Guerrilla warfare

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  • Disadvantages Of Guerrilla Warfare

    (2) The sights of a musket are very inaccurate. Some musketeers have their weapons made by different gunsmiths but there was not one universal sight. All the sighs were different and most of the sights were off. (3) The butts of the guns were all different. The butt of a common man’s gun could be faulty due to the cheap parts used to make the gun. The cheap parts will cause the musket be to be less accurate. Linear warfare made the American soldiers looks less of a coward. If the American hid and attacked the British they would have been considered as cowards. The continental army was already fighting with unskilled soldiers. If the unskilled army couldn’t play the part they at least have to look the part. The American army was not used…

    Words: 1149 - Pages: 5
  • Guerrilla Warfare During The Vietnam War

    degrees of success. One of the more distinct methods was the use of a very unconventional style of warfare used by the Vietnamese that was called guerrilla warfare. This baffled the Americans as they had never encountered this style before and were only used to the conventional style of warfare. The Vietcong was a very different enemy to any that the US had ever faced before and would challenge their fighting techniques and methods. It could be argued that guerrilla tactics was the main reason…

    Words: 1564 - Pages: 7
  • Guerrill's Argumentative Analysis

    Early civilizations across the world used to fight in the same way, plundering and raiding. The Native Americans are perfect for taking a look through time when needing information on early humans. The simple lifestyle of the way the Natives used to live, before they were forced into reservations, gave off so much research. In Dan Carlin’s Harcore History Episode called Apache Tears, Dan describes the Apache people and when talking about their raiding culture he says, “They really did not want…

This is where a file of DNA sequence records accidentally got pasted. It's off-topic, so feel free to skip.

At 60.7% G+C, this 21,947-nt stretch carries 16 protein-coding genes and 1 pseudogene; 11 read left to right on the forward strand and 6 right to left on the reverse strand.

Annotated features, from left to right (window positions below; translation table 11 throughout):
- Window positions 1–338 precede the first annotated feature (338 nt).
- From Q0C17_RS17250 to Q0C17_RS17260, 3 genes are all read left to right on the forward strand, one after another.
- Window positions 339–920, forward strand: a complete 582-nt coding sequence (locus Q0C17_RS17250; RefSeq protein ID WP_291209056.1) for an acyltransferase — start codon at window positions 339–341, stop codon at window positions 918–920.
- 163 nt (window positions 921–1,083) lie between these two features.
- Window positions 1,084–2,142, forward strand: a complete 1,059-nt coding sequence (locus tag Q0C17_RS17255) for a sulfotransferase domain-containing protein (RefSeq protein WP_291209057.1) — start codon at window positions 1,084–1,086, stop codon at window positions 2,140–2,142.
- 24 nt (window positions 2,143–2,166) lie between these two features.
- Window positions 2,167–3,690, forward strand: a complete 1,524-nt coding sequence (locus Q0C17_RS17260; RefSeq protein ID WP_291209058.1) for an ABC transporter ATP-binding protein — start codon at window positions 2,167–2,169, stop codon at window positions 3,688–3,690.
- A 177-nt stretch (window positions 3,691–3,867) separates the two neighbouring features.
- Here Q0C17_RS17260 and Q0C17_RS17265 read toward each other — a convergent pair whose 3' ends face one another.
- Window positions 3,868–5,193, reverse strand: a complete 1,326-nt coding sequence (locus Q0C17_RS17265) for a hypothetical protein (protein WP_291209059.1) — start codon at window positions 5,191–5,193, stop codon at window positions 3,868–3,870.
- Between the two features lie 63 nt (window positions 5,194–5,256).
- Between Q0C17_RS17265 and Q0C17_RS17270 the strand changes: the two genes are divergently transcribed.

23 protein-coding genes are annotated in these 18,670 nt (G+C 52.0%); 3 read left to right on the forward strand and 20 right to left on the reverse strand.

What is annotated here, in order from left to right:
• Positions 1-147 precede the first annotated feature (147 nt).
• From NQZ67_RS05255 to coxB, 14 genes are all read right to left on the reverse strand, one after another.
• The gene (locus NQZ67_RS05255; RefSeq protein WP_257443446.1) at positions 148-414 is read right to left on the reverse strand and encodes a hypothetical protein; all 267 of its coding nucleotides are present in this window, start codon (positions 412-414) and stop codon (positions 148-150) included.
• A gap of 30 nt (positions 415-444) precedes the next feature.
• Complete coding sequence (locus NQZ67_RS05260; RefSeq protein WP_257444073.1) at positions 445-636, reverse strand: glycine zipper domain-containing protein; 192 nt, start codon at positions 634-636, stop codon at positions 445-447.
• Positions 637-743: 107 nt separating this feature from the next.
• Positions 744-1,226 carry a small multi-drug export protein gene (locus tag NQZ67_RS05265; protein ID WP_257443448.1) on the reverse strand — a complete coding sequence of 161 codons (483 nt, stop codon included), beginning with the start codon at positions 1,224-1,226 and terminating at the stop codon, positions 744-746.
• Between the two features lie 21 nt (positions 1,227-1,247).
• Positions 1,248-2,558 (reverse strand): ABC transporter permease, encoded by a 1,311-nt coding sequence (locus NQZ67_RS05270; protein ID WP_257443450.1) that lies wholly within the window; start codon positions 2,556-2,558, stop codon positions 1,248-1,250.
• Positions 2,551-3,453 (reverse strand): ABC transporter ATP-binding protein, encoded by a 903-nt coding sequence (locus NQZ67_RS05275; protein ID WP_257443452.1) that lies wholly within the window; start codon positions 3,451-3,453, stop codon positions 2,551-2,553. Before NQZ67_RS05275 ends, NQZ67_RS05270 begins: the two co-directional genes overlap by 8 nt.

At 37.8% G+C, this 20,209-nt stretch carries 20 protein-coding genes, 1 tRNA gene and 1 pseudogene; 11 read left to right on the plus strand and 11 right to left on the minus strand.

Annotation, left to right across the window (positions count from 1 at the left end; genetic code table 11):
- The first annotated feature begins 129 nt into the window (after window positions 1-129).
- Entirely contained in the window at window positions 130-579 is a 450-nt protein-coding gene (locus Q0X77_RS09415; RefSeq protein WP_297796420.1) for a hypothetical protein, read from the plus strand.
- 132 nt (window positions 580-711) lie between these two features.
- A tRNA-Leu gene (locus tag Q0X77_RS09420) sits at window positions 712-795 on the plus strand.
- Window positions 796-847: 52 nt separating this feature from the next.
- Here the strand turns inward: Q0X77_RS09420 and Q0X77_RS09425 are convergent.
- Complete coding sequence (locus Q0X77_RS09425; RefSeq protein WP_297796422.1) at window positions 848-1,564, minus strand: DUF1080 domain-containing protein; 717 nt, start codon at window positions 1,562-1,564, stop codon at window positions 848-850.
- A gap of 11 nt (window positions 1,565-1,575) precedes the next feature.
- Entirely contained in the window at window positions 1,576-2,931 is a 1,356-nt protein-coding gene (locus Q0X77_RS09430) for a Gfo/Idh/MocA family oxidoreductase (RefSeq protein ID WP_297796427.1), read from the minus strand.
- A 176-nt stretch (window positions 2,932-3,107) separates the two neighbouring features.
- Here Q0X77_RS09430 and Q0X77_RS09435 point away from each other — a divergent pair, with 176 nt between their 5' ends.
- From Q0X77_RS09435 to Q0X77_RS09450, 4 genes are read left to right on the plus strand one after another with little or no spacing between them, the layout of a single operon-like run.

Words: 1174 - Pages: 5
  • Conventional Armed Forces Analysis

    Soldiers in the U.S. military can be separated into two specific categories. First are conventional armed forces that are used to fight an opposing nation’s military. Two examples would be U.S. conventional forces fighting the Iraqi Army in both the Gulf War in 1990 and the early stage of the War on Iraq in 2003. The second category is Special Operations Forces or SOF who are used to fight an unconventional enemy such as insurgencies. Some examples would be SOF battling insurgent groups in the…

    Words: 1097 - Pages: 5
  • The Hazardous Life Of Ernesto Che Guevara

    Ernesto “Che” Guevara lived an adventurous life. From a young age he loved to push the boundaries. He went to medical school to become a doctor and in between his schooling he went on a nine month trip across South America. When he came back and finished school to get his degree, he left again. While on his trip he ended up in Mexico. After going to Mexico he met Fidel Castro. Che helped Fidel in the Cuban Revolution and took down Fulgenico Batista. After taking down Batista Che became the…